A week ago we went to a restaurant advertising the intention of becoming one of the 50 best in the world. In Maputo? Who wouldn’t be tempted curious? I just have to say: that restaurant is a lot more distant from becoming one of the best 50 restaurants than I am from being one of the best 50 writers in the world… And here I have to underline that I am not pretentious or keep that goal on my agenda. Even so, I am sure that my efforts would be more successful. I hate when they disguise fast food restaurants as something else!
Tired as I was from standing the previous day for more than 4 hours during a ceremony, last Sunday I just wanted to stay home. Paul presented a few reasons to go out and I found them to be well founded.
“Okay, but let it be Coqueiro!” I said, remembering our fast food fiasco.
Paul wasn’t too keen. Last time we went to Coqueiro we witnessed a very sad picture: the owner of the restaurant menacing to kill his drunken chef if he discovered he had been drinking and because of that lunch wasn’t ready. Very sad, indeed!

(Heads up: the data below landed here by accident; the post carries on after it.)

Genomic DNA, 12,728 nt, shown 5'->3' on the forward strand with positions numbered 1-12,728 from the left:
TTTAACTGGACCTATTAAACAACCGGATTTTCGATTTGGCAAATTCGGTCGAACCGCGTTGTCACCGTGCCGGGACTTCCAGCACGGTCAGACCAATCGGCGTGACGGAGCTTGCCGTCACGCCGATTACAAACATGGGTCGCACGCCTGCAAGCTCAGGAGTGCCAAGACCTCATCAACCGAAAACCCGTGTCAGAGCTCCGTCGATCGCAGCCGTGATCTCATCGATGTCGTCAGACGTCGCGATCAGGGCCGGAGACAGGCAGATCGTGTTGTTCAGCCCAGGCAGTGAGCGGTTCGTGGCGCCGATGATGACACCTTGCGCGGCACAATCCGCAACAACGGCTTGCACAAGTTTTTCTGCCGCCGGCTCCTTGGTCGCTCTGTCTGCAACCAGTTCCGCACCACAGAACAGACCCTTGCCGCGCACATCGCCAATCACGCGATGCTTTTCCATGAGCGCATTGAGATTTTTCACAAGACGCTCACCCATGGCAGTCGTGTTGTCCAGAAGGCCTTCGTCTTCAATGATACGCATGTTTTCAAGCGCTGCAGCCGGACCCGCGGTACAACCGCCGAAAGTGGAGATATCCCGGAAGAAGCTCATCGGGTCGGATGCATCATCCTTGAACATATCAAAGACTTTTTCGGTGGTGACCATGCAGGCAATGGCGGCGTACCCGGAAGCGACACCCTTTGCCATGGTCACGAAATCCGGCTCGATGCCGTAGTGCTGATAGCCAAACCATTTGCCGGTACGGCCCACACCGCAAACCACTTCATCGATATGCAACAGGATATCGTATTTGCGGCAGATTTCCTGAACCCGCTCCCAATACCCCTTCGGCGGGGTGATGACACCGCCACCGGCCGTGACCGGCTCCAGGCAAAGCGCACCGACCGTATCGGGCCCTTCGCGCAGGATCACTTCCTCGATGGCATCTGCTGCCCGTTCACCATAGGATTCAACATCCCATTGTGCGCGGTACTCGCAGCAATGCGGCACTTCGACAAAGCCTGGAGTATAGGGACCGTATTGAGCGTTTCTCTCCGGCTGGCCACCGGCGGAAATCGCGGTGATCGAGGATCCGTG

Anyway, we went to Coqueiro to discover that the restaurant has a new owner. He is Portuguese and he is introducing traditional portuguese food to the menu. We are glad the new owner kept the zambezian touch and the druken chef! Though something has been lost with the change, we had a nice meal with very inviting prices: coconut chicken and prawn curry.
When we were walking back to the car, Paul sadly commented:
“This is happening because Mozambicans don’t have access to money. They can’t grow, the problems start to accumulate and they give up. What is particularly upsetting is to witness how even such small businesses, like this one is, are impossible for them to keep!”
Yep, sometimes the world seems to be owned by people with access to bank money. But then look what the world has become because of it…